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FDA's Regulation of Veterinary Regenerative Medicine: What Industry Needs to Know to Market and Sell a Stem Cell Product for Use in Dogs, Cats, Horses and other Animals

Instructor: Karl M. Nobert
Product ID: 702322
  • Duration: 60 Min

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This webinar will provide an introduction to FDA’s regulation of veterinary regenerative medicine and highlight the regulatory requirements that a biotech company needs to satisfy to commercialize a stem cell or other complex biotech product for animal use in the U.S.

Course "FDA's Regulation of Veterinary Regenerative Medicine: What Industry Needs to Know to Market and Sell a Stem Cell Product for Use in Dogs, Cats, Horses and other Animals" has been pre-approved by RAPS as eligible for up to 1 RAC credits towards a participant's RAC recertification upon full completion.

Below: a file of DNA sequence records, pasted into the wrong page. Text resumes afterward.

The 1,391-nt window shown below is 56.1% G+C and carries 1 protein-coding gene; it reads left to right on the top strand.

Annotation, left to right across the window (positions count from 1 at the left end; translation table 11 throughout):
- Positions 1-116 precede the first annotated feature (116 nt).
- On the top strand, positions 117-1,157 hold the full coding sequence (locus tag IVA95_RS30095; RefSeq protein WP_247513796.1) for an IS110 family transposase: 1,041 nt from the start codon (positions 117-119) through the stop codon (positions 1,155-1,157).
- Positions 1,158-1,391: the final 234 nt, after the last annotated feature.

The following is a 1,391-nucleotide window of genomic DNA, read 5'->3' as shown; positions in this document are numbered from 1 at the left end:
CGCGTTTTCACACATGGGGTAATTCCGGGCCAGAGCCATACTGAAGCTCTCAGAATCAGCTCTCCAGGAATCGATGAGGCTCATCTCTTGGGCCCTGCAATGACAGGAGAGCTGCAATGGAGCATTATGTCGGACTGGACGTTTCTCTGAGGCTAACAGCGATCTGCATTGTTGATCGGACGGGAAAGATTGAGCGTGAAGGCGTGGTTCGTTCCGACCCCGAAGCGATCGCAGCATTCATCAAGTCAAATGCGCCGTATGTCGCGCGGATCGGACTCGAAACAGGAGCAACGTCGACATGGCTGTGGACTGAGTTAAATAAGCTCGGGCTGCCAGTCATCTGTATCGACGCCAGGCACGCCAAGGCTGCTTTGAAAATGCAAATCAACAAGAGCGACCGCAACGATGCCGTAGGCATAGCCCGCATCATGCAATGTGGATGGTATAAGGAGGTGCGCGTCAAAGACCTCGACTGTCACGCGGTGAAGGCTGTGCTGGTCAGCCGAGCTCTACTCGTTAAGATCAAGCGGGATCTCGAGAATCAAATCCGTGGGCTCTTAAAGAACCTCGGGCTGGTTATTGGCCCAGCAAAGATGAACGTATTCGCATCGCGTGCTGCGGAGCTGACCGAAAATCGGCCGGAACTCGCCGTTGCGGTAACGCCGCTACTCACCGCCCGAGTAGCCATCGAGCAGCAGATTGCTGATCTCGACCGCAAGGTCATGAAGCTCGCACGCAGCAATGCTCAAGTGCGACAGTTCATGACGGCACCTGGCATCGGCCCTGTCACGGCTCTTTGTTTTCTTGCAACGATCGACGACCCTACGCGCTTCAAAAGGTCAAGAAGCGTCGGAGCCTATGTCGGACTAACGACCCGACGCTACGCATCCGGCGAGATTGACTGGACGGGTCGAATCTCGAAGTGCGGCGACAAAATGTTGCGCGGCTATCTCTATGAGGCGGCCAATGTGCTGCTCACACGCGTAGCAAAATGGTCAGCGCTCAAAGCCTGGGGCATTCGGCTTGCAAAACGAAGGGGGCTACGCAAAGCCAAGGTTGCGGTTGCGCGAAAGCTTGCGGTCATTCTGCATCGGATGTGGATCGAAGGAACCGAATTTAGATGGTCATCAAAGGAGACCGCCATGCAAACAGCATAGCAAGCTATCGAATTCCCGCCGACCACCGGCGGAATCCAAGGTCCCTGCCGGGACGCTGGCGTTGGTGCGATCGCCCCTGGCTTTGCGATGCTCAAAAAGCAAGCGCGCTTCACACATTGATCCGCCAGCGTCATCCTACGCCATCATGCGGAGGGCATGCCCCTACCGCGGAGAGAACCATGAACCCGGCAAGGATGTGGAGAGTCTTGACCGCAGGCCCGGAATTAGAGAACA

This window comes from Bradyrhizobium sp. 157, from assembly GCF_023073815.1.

Why Should You Attend:

The rapid development of cell-based and related biological therapies for use in veterinary medicine has provided exciting new options for the safe and effective treatment of common veterinary diseases and conditions such as osteoarthritis, tendon strain injuries, suspensory desmitis, congestive heart failure and other commonly diagnosed diseases and injuries.

FDA’s Center for Veterinary Medicine (“CVM”) asserts primary and exclusive regulatory jurisdiction over veterinary regenerative products and their future commercialization in the U.S. Under CVM’s proposed regulatory approach, a veterinary regenerative product exceeding a hypothetical veterinary equivalent standard will be treated as a drug requiring FDA review and approval prior to marketing and sale.